purple spiral
Ellington fractal courtesy of
Janet Preslar, FrActivity

Thematic Elements: Fiction

The tools an author uses to tell a story and get his or her message across are called Thematic Elements. Used alone or in conjunction with others, these literary terms refer to the devices which help the author to keep the story entertaining while adding depth and meaning to the work. The following are a list of common thematic elements used in literature. [Video] indicates there is a Video presentation on the subject on this web site.

  • ALLEGORY: An extended symbol that often encompasses major scenes or even the entire story, an allegory allows the writer to reiterate prevailing theme, such as suffering, struggle and the like, such as a tale of a journey symbolizing the main character's entire life. For example, "A Worn Path" by Eudora Welty is an allegory for Phoenix Jackson's life, as well as for the experience of African Americans in the United States (see SYMBOLISM presentation).

  • ANTAGONIST: Also called a "foil," this is the character at odds with the protagonist of a story (often labeled as the "bad guy," but not necessarily) (see CHARACTER).

  • ARGUMENT: Any essay in which an opinion or stance on an issue is taken. Argument does not refer to disagreement per se; it is the development of a logical presentation of an issue, whether one presents both sides or just the side he or she favors.

  • CHARACTER: A player in the story. It is an actor in the play. [POWERPOINT]

  • CONFLICT: The discord, antagonism or contention between the protagonist and his or her fellow characters (man vs. man), surroundings or society (man vs nature or society), or within him or her self (man vs. self). [POWERPOINT]

  • CRITICAL ANALYSIS: This is a paper that requires discussion of a work from various critical points of view, usually narrowly defined (see CRITICAL APPROACHES presentation). The purpose is to look beyond the thematic analysis…this requires a response from the reader (see THEMATIC APPROACHES, LITERARY ANALYSIS).

  • DIALOGUE: Dialogue is the words spoken by characters, usually indicated by quotation marks. Often dialogue reveals factors in the story that were not evident in the narration (see NARRATION), sometimes showing the truth that other factors such as narration may be hiding.

  • ENDING: The cease of action in a plot. See PLOT

  • FICTION: A narrative that is not based on actual occurrences (see NARRATIVE, NON-FICTION).

  • FOIL: See Antagonist

  • HUBRIS: Overreaching pride in a character, usually a fatal flaw for a tragic hero in classical plays and fiction. Hubris is often characterized in dismissal of power of society, seers of the future, or the gods. This inevitably results in loss of power, physical strength or life.

  • IRONY: The discrepancy between appearance and reality, between what is and what should be, between expectation and outcome (Arp). [POWERPOINT]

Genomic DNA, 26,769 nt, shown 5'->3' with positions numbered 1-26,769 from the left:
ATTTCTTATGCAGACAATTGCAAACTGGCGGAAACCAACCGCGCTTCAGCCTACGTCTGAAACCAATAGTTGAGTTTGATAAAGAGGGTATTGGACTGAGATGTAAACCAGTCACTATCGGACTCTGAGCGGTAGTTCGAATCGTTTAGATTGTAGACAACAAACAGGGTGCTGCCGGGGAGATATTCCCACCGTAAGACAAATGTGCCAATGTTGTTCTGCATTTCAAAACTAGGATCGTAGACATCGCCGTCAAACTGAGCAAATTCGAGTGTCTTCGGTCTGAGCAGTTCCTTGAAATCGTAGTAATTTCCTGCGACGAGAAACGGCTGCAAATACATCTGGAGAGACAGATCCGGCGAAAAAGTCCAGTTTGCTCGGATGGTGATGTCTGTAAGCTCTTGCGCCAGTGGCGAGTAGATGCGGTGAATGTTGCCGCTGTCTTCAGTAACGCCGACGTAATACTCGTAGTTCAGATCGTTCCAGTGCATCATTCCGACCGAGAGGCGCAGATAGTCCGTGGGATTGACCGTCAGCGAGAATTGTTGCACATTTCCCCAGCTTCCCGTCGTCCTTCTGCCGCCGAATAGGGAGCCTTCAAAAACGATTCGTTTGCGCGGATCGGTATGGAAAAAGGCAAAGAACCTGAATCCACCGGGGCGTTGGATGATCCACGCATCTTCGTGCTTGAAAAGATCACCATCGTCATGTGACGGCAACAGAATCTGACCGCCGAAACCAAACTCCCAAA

• LITERARY ANALYSIS: This type of critical essay is common in transfer classes and focuses on fiction, where simple plot retelling or reviewing of story is not enough. Literary analysis usually focuses on a thematic approach to explain the relevance of a work. It is not an evaluation as to whether one liked or disliked a work (see MODES presentation, BOOK REPORT, REVIEW).

  • METAPHOR: The description of one object by giving it the attributes of an other object that is literally different (My love is a rose).

  • NARRATIVE/NARRATION: Narration (or Narrative) is the non-quoted part of the story. Who tells the story is important, whether it is a character or not (see CHARACTER). The narrative may be all-knowing or limited in its knowledge (see POINT OF VIEW).

  • NARRATIVE VOICE: See Point of View.

  • PLOT: What happens in a story. It is the series of events that make up the action. It is what the characters do and what happens to them. [POWERPOINT]

  • POINT OF VIEW: Who tells a story, and how a story is told. [POWERPOINT]
    • First person: narrator includes him - or herself in the story. There is a reference to "I" by the narrator, and is either an active participant or a direct observer. Usually is limited to only what he or she knows, as he or she cannot read minds.
    • Third person: a person who tells the story who is not a player. Rarely makes reference to self. Will often be privy to thoughts and intent of one or more of the characters.

  • PROTAGONIST: The primary or main character of a story, upon whom the author focuses most attention. Might clearly be designated the hero or "good guy" of the story, but is not necessarily a likable or heroic character. (see CHARACTER)

  • SETTING: Where and when a story takes place. [POWERPOINT]

  • SIMILE: Comparison of two unlike items using "like" or "as" (Her voice was like liquid sunshine).

  • SYMBOLISM: The use of a concrete object, character or action to represent a concept or idea. [POWERPOINT]

  • SARCASM: Spoken irony designed to make the listener feel or look bad. See IRONY

  • THEME: The underlying idea that runs throughout a work, often supported through symbols, irony and/or other thematic elements. [POWERPOINT]

© T. T. Eiland, January 1998
Last modified: March 30, 2000